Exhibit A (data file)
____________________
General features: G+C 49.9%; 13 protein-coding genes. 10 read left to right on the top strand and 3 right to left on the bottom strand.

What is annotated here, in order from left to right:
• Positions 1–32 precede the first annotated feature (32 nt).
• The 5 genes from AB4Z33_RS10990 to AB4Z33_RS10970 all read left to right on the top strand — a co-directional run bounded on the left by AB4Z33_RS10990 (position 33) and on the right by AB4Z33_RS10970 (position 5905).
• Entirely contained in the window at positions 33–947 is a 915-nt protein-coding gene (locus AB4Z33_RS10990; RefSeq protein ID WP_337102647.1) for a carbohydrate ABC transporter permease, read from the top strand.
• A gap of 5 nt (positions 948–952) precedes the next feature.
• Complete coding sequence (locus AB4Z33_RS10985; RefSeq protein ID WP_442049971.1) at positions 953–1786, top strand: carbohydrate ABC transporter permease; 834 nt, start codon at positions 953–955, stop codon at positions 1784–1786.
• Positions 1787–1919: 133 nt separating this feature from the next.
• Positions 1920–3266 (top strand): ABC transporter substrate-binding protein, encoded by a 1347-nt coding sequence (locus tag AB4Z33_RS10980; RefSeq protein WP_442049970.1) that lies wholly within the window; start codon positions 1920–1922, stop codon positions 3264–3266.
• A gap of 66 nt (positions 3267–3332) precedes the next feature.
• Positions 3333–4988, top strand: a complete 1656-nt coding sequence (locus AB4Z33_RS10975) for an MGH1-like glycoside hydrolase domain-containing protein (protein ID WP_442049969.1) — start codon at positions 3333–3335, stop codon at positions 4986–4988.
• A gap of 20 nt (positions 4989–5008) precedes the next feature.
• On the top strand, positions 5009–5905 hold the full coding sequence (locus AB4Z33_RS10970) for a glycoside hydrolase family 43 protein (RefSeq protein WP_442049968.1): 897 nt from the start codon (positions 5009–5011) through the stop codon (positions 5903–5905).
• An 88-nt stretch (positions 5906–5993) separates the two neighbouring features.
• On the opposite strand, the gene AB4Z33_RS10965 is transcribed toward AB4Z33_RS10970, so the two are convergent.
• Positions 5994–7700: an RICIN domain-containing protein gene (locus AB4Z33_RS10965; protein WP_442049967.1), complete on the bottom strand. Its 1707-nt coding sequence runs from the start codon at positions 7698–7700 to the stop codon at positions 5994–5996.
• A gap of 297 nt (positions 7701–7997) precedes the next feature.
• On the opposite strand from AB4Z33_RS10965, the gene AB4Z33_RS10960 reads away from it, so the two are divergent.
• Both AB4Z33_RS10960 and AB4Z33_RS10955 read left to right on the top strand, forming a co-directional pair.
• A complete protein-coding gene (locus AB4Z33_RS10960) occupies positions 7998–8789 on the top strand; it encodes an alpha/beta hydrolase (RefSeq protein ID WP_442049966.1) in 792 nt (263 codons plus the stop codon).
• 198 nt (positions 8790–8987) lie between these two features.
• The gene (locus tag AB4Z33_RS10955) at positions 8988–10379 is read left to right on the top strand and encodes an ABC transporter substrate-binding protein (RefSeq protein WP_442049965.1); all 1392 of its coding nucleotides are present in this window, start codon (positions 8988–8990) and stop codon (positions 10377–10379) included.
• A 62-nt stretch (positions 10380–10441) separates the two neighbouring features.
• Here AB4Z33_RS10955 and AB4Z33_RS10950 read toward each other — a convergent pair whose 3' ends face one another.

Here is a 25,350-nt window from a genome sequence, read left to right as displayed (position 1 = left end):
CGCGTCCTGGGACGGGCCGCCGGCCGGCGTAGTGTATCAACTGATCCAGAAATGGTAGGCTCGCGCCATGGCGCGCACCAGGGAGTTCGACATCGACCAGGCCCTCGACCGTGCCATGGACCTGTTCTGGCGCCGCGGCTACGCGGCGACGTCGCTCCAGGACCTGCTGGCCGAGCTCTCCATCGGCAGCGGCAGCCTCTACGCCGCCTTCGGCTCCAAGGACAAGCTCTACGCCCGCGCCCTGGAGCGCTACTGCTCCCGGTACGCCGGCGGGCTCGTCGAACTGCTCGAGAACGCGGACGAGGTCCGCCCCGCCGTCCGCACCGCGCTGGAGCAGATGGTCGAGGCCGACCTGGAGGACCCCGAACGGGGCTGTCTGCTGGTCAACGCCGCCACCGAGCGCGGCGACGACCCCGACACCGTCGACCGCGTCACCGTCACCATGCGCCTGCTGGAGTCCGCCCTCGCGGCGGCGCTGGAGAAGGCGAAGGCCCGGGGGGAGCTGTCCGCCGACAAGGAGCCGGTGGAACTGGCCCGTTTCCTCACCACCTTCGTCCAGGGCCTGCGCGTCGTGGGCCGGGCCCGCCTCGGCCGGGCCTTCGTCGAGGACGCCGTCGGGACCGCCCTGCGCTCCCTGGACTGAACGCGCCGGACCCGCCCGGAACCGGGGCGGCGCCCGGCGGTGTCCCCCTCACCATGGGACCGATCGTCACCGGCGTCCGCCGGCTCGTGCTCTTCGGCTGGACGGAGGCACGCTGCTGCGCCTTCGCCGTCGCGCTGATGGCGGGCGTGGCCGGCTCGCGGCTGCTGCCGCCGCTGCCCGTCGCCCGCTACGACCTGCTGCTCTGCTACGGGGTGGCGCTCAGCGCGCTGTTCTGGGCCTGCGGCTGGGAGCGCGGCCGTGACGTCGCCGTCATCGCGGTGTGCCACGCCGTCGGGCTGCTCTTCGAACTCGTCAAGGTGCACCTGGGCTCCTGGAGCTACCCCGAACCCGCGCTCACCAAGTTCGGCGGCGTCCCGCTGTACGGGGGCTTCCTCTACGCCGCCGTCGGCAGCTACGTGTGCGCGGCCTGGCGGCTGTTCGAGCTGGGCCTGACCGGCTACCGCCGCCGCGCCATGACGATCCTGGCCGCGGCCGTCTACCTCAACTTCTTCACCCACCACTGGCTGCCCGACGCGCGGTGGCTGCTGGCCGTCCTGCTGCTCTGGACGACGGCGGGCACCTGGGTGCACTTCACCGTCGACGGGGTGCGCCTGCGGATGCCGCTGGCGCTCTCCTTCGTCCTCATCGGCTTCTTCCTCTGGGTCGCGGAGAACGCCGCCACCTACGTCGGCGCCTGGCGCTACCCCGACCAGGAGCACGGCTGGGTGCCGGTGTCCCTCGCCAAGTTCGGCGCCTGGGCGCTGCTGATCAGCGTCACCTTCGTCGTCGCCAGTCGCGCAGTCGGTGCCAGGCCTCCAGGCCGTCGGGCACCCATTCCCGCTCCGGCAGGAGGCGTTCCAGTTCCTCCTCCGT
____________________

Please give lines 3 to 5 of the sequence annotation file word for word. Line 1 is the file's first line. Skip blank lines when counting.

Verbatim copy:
• Positions 1–32 precede the first annotated feature (32 nt).
• The 5 genes from AB4Z33_RS10990 to AB4Z33_RS10970 all read left to right on the top strand — a co-directional run bounded on the left by AB4Z33_RS10990 (position 33) and on the right by AB4Z33_RS10970 (position 5905).
• Entirely contained in the window at positions 33–947 is a 915-nt protein-coding gene (locus AB4Z33_RS10990; RefSeq protein ID WP_337102647.1) for a carbohydrate ABC transporter permease, read from the top strand.